Whenever someone mentions the potential of the 2016 Pittsburgh Steelers, a season prediction is always followed by the words: "if they remain healthy."
After years of what feels like a curse when it comes to the health of major contributors, combined with the cancellation of the Hall of Fame game, I started thinking: should some Steelers sit out these meaningless games?
One good reason for players to sit out the preseason is to avoid injury. The Steelers were snake-bitten in week 2 of the 2015 preseason, when Maurkice Pouncey was lost for the year. In the same game, Pittsburgh's opponent, the Green Bay Packers, also lost their All-Pro wide receiver, Jordy Nelson, for the year.
Another good reason to sit stars, beyond preserving their availability for the regular season, is to evaluate many of the young players who need as much field time as possible, both for experience, and for an opportunity to impress the coaching staff, with hopes of making the final roster.
Regardless, here's a list of players I feel the Steelers should consider sitting out the entire preseason:
The perennial Pro Bowler has been hit with freak accidents more often than anyone else on the roster. With as many as 3 serious injuries this decade (and two occurring at or before the start of the season) Pouncey's availability is paramount to a team looking to contend for a Super Bowl. The former All-Pro center missed the entire 2015 season, and was replaced by Cody Wallace, who Pro Football Focus ranked in their bottom 5 at the position.
Pouncey's rating when he was on the field in 2014?
If anyone's been banged up recently, it's been Ben.
Now, quarterbacks very rarely play in the preseason to begin with, but considering Ben's health during the regular season, sitting the future Hall of Famer would behoove backups Bruce Gradkowski and Landry Jones. Gradkowski missed all of the 2015 season with a shoulder injury, and hasn't thrown a pass in a game since the Steelers playoff game with the Ravens two seasons ago.
Jones on the other hand, benefitted the most from having 5 exhibition games to play in last preseason. In his final year of his contract, Jones' development is paramount in the team's future plans. If Jones fails to progress, the Steelers maybe looking at replacing both backups after this season.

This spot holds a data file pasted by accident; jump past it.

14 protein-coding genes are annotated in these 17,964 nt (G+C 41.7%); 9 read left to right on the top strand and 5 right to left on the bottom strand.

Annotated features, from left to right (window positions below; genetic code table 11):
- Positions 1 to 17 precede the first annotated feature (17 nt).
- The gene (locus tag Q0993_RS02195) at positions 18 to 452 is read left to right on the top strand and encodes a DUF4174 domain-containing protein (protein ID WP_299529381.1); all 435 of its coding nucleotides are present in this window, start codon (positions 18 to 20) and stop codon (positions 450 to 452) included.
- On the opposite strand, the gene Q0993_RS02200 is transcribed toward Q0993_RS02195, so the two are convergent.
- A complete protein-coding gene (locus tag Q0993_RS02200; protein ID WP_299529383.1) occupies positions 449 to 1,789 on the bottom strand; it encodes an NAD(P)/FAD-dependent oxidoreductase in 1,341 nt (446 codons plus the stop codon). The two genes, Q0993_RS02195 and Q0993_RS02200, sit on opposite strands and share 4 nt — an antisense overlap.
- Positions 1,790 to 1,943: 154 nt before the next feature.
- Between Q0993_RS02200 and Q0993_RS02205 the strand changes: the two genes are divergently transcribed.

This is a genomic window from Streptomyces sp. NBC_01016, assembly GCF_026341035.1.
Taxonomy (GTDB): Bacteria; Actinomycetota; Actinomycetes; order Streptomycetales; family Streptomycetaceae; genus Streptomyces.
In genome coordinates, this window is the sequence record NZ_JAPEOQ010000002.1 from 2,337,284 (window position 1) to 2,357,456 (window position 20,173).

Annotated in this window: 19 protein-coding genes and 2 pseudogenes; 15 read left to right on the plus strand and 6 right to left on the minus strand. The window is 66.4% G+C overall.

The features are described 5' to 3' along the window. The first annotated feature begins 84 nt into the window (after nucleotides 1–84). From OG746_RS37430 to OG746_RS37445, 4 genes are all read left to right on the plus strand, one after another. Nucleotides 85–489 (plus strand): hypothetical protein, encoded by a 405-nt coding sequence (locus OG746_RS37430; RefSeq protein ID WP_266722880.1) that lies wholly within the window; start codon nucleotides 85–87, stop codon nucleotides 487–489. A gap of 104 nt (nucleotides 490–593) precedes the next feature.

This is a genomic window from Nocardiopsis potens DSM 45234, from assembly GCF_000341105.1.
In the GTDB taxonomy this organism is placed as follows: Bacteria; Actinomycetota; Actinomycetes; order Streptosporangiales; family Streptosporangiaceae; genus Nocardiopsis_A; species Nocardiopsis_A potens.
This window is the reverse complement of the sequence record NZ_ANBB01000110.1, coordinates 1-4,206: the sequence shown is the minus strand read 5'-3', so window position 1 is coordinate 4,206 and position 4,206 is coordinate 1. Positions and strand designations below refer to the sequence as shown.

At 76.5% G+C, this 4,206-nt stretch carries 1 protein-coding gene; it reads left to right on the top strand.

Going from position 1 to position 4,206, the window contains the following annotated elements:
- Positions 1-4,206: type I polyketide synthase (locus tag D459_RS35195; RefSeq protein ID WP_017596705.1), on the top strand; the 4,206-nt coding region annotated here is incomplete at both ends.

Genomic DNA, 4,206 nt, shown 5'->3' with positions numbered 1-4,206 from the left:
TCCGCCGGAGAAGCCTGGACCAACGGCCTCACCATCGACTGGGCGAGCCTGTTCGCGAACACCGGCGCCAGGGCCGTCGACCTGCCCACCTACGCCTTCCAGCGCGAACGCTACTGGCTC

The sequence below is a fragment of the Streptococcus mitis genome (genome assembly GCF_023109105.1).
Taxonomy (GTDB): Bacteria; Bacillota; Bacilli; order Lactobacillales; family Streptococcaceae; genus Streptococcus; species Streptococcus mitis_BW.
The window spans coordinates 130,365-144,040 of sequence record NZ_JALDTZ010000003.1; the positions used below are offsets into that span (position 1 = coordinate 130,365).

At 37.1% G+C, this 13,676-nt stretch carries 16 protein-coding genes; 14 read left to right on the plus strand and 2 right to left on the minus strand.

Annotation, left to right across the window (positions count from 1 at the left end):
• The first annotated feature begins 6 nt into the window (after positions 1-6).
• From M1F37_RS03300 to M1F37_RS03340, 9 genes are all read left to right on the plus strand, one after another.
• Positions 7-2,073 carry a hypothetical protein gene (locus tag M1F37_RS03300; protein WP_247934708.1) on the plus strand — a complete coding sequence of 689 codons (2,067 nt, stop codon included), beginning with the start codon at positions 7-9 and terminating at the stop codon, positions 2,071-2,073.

Le'Veon Bell AND DeAngelo Williams
There's no reason for RB1 and RB1a to be on the field… whatsoever.
Williams, as a veteran, has earned the right to play limited time in the preseason. His health is important pending the results of Le'Veon Bell's suspension; and Le'Veon Bell's health in general is the reason Williams was signed last season.
Williams himself has to remain healthy in order to be there for when Bell is not.
Bell's situation is well-documented: he may miss time due to suspension, and he's been removed from playing twice, due to low hits to his legs, i.e. knee injuries. While Bell came back with a vengeance last year, and appears to be on track with his rehab this season, we can never be too sure how these injuries affect the player long-term.
Therefore, it would be prudent to get more carries to Fitzgerald Toussaint (who mostly came through in a big way in the postseason) and any other young buck looking to make the team.
This really goes without saying: do we need Antonio Brown out there in exhibition games?
It would be wiser to evaluate the plethora of younger receivers in these games, as well as try out alternate punt returners, should AB be removed from those duties, either by a coaching decision, or a dirty hit.
I know what you're thinking: those are all offensive players. What about the defense?
With so many young players on the defense, I can't see sitting anyone in the preseason. Even the established stars such as Cameron Heyward, Mike Mitchell and Lawrence Timmons may see some time in these games. However, if I had to choose at least one player to sit out, it would be Shazier.
The former Ohio State product has been limited due to various injuries in his first two seasons, and could be more valuable than any other player on this side of ball, having nearly single-handedly changed Pittsburgh's fortunes against the Bengals. That's enough to persuade me that playing number 50 in the preseason is a risk I wouldn't want to take.